Rich People Are Stupider Than You and Me

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Rich people, F. Scott Fitzgerald famously said, are different from you and me, and there was a doozy of an article in the New York Times last Thursday that proved it. The story was about rich people who send their kids away to ritzy boarding schools and then buy or rent houses near those boarding schools so they can stay close to their kids.

Let me repeat: These rich people send their kids away to boarding schools and then buy or rent houses near those schools so they can stay close to their kids. This shows precisely how rich people are different from you and me: They’re batshit insane.

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Chris Christie, Complaining of Leaks, Says “Bridgegate” Investigation Should End

New Jersey Gov. Chris Christie talks with reporters at the National Governors Association convention Saturday, July 12, 2014, in Nashville, Tenn. (AP Photo | Mark Humphrey)

New Jersey Gov. Chris Christie talks with reporters at the National Governors Association convention Saturday, July 12, 2014, in Nashville, Tenn. (AP Photo | Mark Humphrey)

New Jersey Gov. Chris Christie said Thursday it was time for a state legislative committee to end its investigation into the so-called “Bridgegate” controversy, saying the committee had leaked information designed to embarrass him without uncovering information he had committed wrongdoing.

“I’ve known all along that this has been a partisan pursuit,” Christie said, “and the leaking that’s being done by the legislative committee is just further evidence to the fact that this is a partisan pursuit.”
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Faculty Member Suspended Over “Redskins” Ban

This isn’t heavy-handed at all: Neshaminy school officials have suspended a faculty member because the students who run the high school paper refused to permit the school’s mascot — the “Redskins” — be used in an op-ed.

The paper’s student editor was also removed from her job for a month.
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(Update) Suspect Identified in Trooper Ambush

A Pennsylvania State Trooper walks into a wooded area as investigators return to scour the woods across the street from the state police barracks on Sunday, Sept. 14, 2014, in Blooming Grove Township, Pa. On Friday night, State Trooper Cpl. Bryon Dickson, 38, of Dunmore, Pa.,was killed and Trooper Alex T. Douglass, 31, of Olyphant, Pa., was wounded after a shooting ambush at the barracks. No arrests have been made yet.  (AP Photo/The Scranton Times-Tribune, Butch Comegys)

A Pennsylvania State Trooper walks into a wooded area as investigators return to scour the woods across the street from the state police barracks on Sunday, Sept. 14, 2014, in Blooming Grove Township, Pa. On Friday night, State Trooper Cpl. Bryon Dickson, 38, of Dunmore, Pa.,was killed and Trooper Alex T. Douglass, 31, of Olyphant, Pa., was wounded after a shooting ambush at the barracks. No arrests have been made yet. (AP Photo/The Scranton Times-Tribune, Butch Comegys)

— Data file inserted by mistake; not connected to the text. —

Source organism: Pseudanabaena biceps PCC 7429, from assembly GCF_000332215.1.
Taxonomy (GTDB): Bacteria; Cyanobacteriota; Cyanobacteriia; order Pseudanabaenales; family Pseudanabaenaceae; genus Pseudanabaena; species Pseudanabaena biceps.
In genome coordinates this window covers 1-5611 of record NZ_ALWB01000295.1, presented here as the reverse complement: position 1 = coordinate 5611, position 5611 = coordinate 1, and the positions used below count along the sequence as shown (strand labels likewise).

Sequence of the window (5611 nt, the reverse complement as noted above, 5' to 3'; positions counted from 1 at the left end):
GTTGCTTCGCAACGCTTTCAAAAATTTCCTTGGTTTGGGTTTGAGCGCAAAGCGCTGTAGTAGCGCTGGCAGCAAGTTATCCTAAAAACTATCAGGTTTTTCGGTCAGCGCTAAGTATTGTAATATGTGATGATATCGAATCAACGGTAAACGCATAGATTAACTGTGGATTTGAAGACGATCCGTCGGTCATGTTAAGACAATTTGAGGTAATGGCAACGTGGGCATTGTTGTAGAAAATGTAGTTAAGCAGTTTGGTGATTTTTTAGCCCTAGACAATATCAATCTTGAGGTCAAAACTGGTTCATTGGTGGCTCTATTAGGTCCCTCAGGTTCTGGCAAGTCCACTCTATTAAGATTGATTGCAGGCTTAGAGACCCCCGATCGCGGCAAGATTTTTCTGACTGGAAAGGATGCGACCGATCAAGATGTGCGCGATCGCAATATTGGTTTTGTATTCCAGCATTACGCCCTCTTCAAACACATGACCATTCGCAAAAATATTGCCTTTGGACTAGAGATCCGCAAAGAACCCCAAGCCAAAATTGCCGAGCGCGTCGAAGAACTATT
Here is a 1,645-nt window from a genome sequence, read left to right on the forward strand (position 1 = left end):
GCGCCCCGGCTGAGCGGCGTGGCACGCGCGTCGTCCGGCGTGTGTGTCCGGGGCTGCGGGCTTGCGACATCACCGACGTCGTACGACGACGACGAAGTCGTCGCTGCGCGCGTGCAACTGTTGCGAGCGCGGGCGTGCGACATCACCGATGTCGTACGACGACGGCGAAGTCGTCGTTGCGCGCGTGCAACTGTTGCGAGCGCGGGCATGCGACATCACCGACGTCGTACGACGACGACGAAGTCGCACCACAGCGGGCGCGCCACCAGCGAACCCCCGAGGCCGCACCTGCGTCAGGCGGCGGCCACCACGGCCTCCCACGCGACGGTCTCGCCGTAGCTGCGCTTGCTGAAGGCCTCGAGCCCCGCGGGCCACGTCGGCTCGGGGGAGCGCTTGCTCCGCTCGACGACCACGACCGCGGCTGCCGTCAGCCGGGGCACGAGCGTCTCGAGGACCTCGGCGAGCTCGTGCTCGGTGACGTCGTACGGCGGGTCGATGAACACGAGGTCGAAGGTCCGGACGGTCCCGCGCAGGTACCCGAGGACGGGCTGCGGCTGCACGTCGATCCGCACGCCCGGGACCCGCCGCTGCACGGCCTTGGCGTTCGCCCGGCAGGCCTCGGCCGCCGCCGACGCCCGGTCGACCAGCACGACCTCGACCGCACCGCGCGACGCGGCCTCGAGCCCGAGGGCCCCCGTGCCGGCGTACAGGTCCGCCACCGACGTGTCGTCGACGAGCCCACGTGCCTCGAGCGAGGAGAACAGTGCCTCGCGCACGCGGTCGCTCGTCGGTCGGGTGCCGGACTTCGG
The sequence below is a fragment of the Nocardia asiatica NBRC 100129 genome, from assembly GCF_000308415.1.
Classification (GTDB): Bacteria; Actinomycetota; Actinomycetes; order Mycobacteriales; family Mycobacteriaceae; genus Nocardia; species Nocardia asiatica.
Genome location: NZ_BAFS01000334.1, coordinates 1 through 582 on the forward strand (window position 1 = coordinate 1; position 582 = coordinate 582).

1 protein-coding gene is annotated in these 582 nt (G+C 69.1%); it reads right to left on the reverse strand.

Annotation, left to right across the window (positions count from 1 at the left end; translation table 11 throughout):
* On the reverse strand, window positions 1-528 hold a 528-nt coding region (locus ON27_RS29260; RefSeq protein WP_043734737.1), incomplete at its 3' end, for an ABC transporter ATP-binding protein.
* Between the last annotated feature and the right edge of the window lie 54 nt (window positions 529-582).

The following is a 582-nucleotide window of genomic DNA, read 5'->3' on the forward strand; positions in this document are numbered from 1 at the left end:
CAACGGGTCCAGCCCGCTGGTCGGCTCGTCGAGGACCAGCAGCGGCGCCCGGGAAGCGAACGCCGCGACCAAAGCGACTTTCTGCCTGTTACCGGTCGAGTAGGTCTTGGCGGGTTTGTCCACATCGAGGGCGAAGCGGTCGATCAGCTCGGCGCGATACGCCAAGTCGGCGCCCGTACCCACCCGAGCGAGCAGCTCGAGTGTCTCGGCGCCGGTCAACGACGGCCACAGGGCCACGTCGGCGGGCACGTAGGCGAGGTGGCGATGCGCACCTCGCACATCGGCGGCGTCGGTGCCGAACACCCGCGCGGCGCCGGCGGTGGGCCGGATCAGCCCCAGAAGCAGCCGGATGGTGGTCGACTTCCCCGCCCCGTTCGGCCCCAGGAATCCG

[Update 12:36 pm] AP reports that a suspect has been identified in the attack:

A law enforcement official says Pennsylvania State Police have identified a suspect in the killing of a trooper and the critical wounding of another outside a barracks.

The official says an arrest warrant will be issued soon. State police are looking for the suspect.

No other details were available.

[Original] Investigators haven’t identified a suspect in the weekend ambush that killed one Pennsylvania state trooper and wounded another, but they have released a psychological profile they say should fit the gunman.
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Kenyatta Johnson Wants Ori Feibush Lawsuit Dismissed

Ori Feibush has no proof that he was prevented from buying two city lots for development as payback for his political campaign against Councilman Kenyatta Johnson, city attorneys argued Monday on behalf of Johnson.

Assistant City Solicitors Michael Miller and John Coyle filed the comments Monday with their motion to dismiss Feibush’s lawsuit against Johnson. Feibush, the flamboyant Point Breeze developer, sued in June, alleging Johnson had thwarted his development plans as political payback.
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Christie: Sports Betting Is Legal In New Jersey Now

Bookies in New Jersey suddenly have competition.

AP reports:

New Jersey Gov. Chris Christie issued a directive Monday allowing his state’s casinos and racetracks to offer sports betting without fear of criminal or civil liability.

His action is likely to be challenged in court by the professional and collegiate sports leagues that fought New Jersey’s efforts to overturn a ban on sports betting in all but four states. That effort ended with the U.S. Supreme Court declining to hear the case.

Christie had seemed to accept the Supreme Court’s ruling. Instead, Monday’s order seems to sidestep it. The state attorney general’s office provided an opinion (below) suggesting New Jersey officials had the authority to repeal old state-level prohibitions on sports betting — as long as the state essentially gets out of the way of the betting — so long as the state doesn’t license those operations for sports betting, in violation of federal law. (In plainer English: The feds can’t stop Jersey from repealing its own laws against sports betting. It can stop the state from licensing those operations. So Jersey is choosing a path forward that lets people bet without the state having quite so much regulatory control over it.)

Long story short: Casinos and race tracks can take sports bets starting today. Lawsuits almost assuredly to follow.

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